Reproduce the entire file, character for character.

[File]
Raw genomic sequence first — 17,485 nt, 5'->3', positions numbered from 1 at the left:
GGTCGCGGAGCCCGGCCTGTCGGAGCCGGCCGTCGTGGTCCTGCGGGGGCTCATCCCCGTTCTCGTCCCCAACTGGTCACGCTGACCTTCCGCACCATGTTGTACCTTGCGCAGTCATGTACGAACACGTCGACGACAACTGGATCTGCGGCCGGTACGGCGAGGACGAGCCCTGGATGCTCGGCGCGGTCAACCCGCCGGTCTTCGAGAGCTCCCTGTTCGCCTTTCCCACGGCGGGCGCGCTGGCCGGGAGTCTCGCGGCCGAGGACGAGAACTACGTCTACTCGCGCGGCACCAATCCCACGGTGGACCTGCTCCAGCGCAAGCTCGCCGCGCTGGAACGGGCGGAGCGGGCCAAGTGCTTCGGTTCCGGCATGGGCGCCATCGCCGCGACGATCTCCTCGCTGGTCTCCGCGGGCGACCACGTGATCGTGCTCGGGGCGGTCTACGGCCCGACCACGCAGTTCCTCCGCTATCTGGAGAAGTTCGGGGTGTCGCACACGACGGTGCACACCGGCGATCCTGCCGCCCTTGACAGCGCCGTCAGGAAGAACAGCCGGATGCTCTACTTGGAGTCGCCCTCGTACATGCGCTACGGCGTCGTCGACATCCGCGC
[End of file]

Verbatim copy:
Raw genomic sequence first — 17,485 nt, 5'->3', positions numbered from 1 at the left:
GGTCGCGGAGCCCGGCCTGTCGGAGCCGGCCGTCGTGGTCCTGCGGGGGCTCATCCCCGTTCTCGTCCCCAACTGGTCACGCTGACCTTCCGCACCATGTTGTACCTTGCGCAGTCATGTACGAACACGTCGACGACAACTGGATCTGCGGCCGGTACGGCGAGGACGAGCCCTGGATGCTCGGCGCGGTCAACCCGCCGGTCTTCGAGAGCTCCCTGTTCGCCTTTCCCACGGCGGGCGCGCTGGCCGGGAGTCTCGCGGCCGAGGACGAGAACTACGTCTACTCGCGCGGCACCAATCCCACGGTGGACCTGCTCCAGCGCAAGCTCGCCGCGCTGGAACGGGCGGAGCGGGCCAAGTGCTTCGGTTCCGGCATGGGCGCCATCGCCGCGACGATCTCCTCGCTGGTCTCCGCGGGCGACCACGTGATCGTGCTCGGGGCGGTCTACGGCCCGACCACGCAGTTCCTCCGCTATCTGGAGAAGTTCGGGGTGTCGCACACGACGGTGCACACCGGCGATCCTGCCGCCCTTGACAGCGCCGTCAGGAAGAACAGCCGGATGCTCTACTTGGAGTCGCCCTCGTACATGCGCTACGGCGTCGTCGACATCCGCGC